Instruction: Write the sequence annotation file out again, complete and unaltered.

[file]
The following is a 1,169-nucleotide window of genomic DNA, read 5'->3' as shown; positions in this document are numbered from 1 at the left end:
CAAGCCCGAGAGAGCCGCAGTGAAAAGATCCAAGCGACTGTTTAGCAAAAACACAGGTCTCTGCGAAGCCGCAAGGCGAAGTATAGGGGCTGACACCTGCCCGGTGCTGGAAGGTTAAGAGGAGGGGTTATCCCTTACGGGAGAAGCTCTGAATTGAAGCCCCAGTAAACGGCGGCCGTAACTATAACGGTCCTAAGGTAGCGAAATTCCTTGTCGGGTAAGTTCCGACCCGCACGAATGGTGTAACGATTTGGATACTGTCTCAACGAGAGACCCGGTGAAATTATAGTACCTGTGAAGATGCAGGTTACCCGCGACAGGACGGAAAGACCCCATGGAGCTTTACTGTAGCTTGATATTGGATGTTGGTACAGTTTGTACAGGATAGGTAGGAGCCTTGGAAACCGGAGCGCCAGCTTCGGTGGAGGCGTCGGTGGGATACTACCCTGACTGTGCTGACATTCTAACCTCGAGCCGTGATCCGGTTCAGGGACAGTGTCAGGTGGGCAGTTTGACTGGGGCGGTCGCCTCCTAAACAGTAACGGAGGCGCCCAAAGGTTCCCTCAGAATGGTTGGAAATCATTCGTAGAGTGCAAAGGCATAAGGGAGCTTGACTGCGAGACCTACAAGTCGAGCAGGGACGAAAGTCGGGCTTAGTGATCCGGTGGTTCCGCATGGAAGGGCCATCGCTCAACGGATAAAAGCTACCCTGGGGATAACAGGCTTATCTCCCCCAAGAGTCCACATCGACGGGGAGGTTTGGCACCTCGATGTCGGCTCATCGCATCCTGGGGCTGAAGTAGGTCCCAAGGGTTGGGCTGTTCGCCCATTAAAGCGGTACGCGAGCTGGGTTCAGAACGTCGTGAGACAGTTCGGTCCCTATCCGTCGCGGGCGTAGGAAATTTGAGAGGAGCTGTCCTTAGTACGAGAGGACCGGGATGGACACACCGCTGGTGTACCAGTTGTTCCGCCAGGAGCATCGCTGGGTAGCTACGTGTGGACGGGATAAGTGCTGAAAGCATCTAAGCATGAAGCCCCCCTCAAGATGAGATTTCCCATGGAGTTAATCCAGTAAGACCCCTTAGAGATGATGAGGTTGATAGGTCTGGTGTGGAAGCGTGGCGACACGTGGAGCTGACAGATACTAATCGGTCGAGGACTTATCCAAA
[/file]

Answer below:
The following is a 1,169-nucleotide window of genomic DNA, read 5'->3' as shown; positions in this document are numbered from 1 at the left end:
CAAGCCCGAGAGAGCCGCAGTGAAAAGATCCAAGCGACTGTTTAGCAAAAACACAGGTCTCTGCGAAGCCGCAAGGCGAAGTATAGGGGCTGACACCTGCCCGGTGCTGGAAGGTTAAGAGGAGGGGTTATCCCTTACGGGAGAAGCTCTGAATTGAAGCCCCAGTAAACGGCGGCCGTAACTATAACGGTCCTAAGGTAGCGAAATTCCTTGTCGGGTAAGTTCCGACCCGCACGAATGGTGTAACGATTTGGATACTGTCTCAACGAGAGACCCGGTGAAATTATAGTACCTGTGAAGATGCAGGTTACCCGCGACAGGACGGAAAGACCCCATGGAGCTTTACTGTAGCTTGATATTGGATGTTGGTACAGTTTGTACAGGATAGGTAGGAGCCTTGGAAACCGGAGCGCCAGCTTCGGTGGAGGCGTCGGTGGGATACTACCCTGACTGTGCTGACATTCTAACCTCGAGCCGTGATCCGGTTCAGGGACAGTGTCAGGTGGGCAGTTTGACTGGGGCGGTCGCCTCCTAAACAGTAACGGAGGCGCCCAAAGGTTCCCTCAGAATGGTTGGAAATCATTCGTAGAGTGCAAAGGCATAAGGGAGCTTGACTGCGAGACCTACAAGTCGAGCAGGGACGAAAGTCGGGCTTAGTGATCCGGTGGTTCCGCATGGAAGGGCCATCGCTCAACGGATAAAAGCTACCCTGGGGATAACAGGCTTATCTCCCCCAAGAGTCCACATCGACGGGGAGGTTTGGCACCTCGATGTCGGCTCATCGCATCCTGGGGCTGAAGTAGGTCCCAAGGGTTGGGCTGTTCGCCCATTAAAGCGGTACGCGAGCTGGGTTCAGAACGTCGTGAGACAGTTCGGTCCCTATCCGTCGCGGGCGTAGGAAATTTGAGAGGAGCTGTCCTTAGTACGAGAGGACCGGGATGGACACACCGCTGGTGTACCAGTTGTTCCGCCAGGAGCATCGCTGGGTAGCTACGTGTGGACGGGATAAGTGCTGAAAGCATCTAAGCATGAAGCCCCCCTCAAGATGAGATTTCCCATGGAGTTAATCCAGTAAGACCCCTTAGAGATGATGAGGTTGATAGGTCTGGTGTGGAAGCGTGGCGACACGTGGAGCTGACAGATACTAATCGGTCGAGGACTTATCCAAA